G U E S T B L O G : Robert Baker – Outside Pursuits
There are few places as remote and unspoiled as the Summer Isles and the Scottish Highlands around Coigach. This region has inspired many adventure novels and was important in the rise of Scottish conservation.
If you love nature and natural landscapes, you will feel like you’ve arrived in Paradise. There are many items you can cross off your bucket list by visiting Coigach and the Summer Isles. Here are just 7.
The best way to explore the Summer Isles Archipelago is by sea kayak. Most of the islands are uninhabited and unspoiled by modern civilization, making them a haven for wildlife. Rarely will you find such beautiful natural scenery. By using a kayak, you can access places difficult for other travellers, such as the impressive An Eaglais Mhoh (Cathedral Cave), a stunning sea cave on the southern side of the island of Tanera Beag.
Ideally, you should visit the islands with a local guide who can lead you to the most interesting places and supply answers to your questions about the geography, flora, fauna, and history of the islands. Even if you have no previous experience of kayaking, you can join an organised tour where the necessary kayak safety equipment and lessons in kayak safety are provided. Kayaks are a safe mode of transport, suitable for your whole family as long as you’re all in good health.
If you’re an adventurous soul, take a tent along on your kayaking adventure and spend a few nights on the islands. There you’ll be truly out in the wilderness, miles from any neighbour. Just be careful not to mar the beauty of the pristine beaches by leaving behind litter.
The Assynt-Coigach National Scenic Area is renowned for its remote peaks, bogs, and wild lochs, such as Loch Sionascaig. The best way to explore this area is by Canadian canoe. These open-topped canoes ride higher in the water than a kayak, providing you with excellent views of the surrounding Inverpollaidh peaks. And their spacious design means there’s plenty of room for Rover!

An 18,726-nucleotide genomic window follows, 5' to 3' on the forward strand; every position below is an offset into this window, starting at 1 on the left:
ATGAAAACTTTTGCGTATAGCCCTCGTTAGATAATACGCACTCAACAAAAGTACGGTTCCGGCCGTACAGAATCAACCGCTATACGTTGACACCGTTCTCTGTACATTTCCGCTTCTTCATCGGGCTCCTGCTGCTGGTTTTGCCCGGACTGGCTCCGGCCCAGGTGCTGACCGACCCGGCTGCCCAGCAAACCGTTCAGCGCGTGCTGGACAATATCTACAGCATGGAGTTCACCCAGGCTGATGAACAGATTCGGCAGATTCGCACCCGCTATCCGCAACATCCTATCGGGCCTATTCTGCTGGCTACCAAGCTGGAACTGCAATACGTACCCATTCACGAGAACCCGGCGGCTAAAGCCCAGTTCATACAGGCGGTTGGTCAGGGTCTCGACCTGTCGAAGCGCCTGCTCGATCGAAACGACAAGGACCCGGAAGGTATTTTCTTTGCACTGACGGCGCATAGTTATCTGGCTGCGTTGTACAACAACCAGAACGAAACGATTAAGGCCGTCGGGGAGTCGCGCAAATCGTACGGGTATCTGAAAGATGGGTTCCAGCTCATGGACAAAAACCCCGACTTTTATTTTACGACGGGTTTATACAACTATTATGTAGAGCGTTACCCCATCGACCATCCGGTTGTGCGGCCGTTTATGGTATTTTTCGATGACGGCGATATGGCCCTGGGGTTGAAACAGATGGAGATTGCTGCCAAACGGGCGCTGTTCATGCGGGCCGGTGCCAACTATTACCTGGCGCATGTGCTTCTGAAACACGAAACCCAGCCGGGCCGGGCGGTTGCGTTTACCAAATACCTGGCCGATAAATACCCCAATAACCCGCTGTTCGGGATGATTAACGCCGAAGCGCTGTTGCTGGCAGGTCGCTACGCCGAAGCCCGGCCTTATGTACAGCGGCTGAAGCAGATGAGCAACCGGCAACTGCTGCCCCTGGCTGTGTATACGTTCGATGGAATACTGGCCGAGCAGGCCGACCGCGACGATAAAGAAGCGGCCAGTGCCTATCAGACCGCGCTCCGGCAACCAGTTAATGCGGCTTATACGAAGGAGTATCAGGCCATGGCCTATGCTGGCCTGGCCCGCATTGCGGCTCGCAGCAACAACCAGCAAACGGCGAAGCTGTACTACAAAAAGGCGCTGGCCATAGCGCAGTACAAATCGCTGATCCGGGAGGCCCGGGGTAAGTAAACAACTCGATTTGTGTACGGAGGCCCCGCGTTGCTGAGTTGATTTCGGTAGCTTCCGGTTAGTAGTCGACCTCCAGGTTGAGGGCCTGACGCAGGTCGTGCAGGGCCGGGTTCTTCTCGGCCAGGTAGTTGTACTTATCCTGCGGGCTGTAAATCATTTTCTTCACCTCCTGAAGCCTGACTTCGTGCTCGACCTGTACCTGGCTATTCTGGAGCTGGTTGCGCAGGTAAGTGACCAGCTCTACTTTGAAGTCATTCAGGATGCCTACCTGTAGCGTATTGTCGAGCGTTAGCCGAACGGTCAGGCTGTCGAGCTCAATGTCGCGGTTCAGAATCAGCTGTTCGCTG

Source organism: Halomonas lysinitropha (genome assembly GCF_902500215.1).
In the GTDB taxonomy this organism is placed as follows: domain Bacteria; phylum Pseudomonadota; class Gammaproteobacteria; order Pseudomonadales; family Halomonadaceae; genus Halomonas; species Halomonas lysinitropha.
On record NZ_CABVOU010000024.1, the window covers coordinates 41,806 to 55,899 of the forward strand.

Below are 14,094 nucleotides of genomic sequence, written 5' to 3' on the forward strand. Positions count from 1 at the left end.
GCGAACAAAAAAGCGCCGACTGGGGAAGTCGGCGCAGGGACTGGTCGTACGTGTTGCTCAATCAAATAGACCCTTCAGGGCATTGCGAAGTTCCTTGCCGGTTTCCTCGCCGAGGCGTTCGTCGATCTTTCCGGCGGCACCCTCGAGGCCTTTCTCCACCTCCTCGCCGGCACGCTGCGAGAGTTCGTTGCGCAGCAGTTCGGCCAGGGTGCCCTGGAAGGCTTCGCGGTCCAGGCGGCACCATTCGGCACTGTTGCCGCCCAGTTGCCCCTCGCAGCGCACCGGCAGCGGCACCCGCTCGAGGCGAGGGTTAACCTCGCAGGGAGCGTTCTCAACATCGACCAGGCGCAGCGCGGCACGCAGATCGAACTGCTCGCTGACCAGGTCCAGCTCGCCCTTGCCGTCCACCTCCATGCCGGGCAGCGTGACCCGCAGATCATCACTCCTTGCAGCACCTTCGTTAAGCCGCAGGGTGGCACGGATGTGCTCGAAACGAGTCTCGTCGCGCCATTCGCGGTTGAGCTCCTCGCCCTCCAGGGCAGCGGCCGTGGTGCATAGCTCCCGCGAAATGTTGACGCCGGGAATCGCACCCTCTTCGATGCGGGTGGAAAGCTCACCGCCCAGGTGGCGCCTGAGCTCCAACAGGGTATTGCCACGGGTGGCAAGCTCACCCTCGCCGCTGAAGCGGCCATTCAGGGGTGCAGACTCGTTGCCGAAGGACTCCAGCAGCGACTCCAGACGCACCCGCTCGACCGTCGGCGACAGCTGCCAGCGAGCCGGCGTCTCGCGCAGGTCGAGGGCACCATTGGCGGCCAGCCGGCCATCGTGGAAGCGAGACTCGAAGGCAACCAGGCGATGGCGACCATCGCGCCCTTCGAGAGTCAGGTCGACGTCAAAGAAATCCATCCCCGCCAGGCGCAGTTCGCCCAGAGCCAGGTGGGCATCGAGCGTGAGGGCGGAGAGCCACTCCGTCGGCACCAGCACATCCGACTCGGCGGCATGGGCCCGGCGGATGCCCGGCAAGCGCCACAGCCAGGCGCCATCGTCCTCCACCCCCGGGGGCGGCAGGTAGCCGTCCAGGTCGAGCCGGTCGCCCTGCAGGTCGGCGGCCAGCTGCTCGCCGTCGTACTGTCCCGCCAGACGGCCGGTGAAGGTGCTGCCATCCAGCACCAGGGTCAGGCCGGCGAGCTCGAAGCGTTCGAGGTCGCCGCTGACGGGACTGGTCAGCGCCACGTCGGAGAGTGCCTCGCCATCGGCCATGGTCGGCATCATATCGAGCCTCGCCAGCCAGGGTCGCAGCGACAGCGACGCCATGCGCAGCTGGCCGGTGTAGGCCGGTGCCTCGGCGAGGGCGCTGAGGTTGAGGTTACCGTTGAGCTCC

There are many established loch-side campsites in the Inverpolly area where you can pitch your tent. From there, you can take Rover roving along scenic hiking paths and scale the surrounding hills and mountains. Whether you fancy a short paddle across Loch Veyatie or an epic journey through multiple lochs and climbing several summits, Coigach can provide you with what you need.
Some hikers like to stick to the well-trodden path, preferably tarmacked. Others have more imagination! Corrieshalloch Gorge is a Site of Special Scientific Interest and National Nature Reserve located just south of Ullapool. A major feature of the gorge is the 150-feet-tall Falls of Measach. You can view this waterfall and the scenic gorge from the top, using a Victorian suspension footbridge or the viewing platform. Alternatively, you can get closer to the action and view the scenery from a better angle by canyoneering.
The route along the inside of the gorge is challenging, with uneven and slippery terrain, so you’ll need to be in good shape. Ideally, visit as part of a group led by a local expert. But once you’re in the heart of the gorge, the fauna and flora make it feel like walking through Jurassic Park.